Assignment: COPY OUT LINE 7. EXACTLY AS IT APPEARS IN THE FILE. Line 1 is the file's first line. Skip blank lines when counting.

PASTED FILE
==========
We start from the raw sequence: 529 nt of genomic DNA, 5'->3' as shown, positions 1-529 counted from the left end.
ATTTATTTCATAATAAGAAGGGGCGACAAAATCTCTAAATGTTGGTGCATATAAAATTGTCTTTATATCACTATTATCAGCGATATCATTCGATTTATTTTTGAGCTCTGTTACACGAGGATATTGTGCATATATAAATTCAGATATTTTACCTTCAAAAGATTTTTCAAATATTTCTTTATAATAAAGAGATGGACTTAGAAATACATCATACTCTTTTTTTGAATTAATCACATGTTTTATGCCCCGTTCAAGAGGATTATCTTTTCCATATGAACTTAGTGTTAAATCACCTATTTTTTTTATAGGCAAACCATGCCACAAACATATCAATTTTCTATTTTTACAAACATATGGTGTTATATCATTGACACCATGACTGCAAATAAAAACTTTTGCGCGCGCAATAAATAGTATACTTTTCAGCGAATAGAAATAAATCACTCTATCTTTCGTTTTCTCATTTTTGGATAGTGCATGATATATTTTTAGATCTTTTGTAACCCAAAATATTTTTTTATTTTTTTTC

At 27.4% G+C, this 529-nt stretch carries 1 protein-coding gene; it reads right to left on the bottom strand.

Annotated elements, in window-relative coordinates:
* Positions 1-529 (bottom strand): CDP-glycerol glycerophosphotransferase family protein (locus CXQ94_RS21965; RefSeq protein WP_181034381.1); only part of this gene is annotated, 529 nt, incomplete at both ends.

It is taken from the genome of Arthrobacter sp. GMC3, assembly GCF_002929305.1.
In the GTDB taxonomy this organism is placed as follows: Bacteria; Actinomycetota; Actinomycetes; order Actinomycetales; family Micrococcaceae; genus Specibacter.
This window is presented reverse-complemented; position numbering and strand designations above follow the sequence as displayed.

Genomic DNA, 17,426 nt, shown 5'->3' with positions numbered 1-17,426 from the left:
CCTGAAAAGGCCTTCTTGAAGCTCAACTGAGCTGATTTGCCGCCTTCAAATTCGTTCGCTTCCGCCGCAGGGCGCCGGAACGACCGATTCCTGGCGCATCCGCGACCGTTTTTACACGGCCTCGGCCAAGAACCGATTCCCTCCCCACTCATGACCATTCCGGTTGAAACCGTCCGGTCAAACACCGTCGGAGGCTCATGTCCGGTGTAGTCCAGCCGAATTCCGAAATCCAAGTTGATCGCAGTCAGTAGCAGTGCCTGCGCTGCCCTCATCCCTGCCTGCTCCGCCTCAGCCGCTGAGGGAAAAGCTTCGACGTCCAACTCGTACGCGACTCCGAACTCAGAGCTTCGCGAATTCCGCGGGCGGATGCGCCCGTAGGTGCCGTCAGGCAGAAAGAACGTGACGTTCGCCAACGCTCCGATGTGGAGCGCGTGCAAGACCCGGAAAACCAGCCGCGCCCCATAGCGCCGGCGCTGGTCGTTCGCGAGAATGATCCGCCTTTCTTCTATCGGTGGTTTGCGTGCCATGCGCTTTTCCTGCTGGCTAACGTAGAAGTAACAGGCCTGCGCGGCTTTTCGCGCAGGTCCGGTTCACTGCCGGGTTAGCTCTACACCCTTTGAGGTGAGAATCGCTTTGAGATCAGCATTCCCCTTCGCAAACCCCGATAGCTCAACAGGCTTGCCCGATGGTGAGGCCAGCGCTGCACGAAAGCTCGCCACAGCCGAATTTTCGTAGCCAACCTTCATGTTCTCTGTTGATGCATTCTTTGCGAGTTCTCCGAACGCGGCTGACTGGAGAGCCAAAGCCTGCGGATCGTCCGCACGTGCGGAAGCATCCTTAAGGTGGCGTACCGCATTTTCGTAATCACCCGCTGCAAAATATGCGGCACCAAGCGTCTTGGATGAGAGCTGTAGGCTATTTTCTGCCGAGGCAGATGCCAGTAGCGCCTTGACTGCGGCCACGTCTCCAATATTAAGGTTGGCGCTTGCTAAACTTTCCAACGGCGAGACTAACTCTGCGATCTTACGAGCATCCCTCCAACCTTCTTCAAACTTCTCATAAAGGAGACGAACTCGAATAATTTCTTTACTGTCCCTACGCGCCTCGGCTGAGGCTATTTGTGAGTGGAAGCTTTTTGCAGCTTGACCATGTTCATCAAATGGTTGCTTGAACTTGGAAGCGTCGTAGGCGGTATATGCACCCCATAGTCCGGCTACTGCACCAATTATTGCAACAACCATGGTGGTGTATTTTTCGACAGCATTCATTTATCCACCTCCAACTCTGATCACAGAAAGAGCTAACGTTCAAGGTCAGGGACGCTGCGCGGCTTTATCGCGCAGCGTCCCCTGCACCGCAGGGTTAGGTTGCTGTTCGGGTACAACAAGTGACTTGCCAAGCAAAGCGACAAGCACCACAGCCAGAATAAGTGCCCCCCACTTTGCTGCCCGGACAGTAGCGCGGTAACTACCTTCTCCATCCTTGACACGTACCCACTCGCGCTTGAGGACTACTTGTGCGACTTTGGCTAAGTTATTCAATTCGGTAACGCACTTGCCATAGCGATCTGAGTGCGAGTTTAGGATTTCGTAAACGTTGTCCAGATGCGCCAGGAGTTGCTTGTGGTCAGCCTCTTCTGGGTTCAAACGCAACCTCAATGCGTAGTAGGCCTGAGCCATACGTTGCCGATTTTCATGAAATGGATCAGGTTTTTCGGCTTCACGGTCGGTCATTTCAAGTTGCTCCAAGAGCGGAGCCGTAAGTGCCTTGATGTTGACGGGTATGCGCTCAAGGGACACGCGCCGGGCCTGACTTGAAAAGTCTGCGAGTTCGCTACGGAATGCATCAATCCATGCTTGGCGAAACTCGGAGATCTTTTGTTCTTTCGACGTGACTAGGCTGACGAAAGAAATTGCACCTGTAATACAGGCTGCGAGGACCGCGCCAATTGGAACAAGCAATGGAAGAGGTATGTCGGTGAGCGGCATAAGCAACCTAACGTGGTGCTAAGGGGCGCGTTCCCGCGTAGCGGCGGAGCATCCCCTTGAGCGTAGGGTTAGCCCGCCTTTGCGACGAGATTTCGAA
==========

In the GTDB taxonomy this organism is placed as follows: Bacteria; Actinomycetota; Actinomycetes; order Actinomycetales; family Micrococcaceae; genus Specibacter.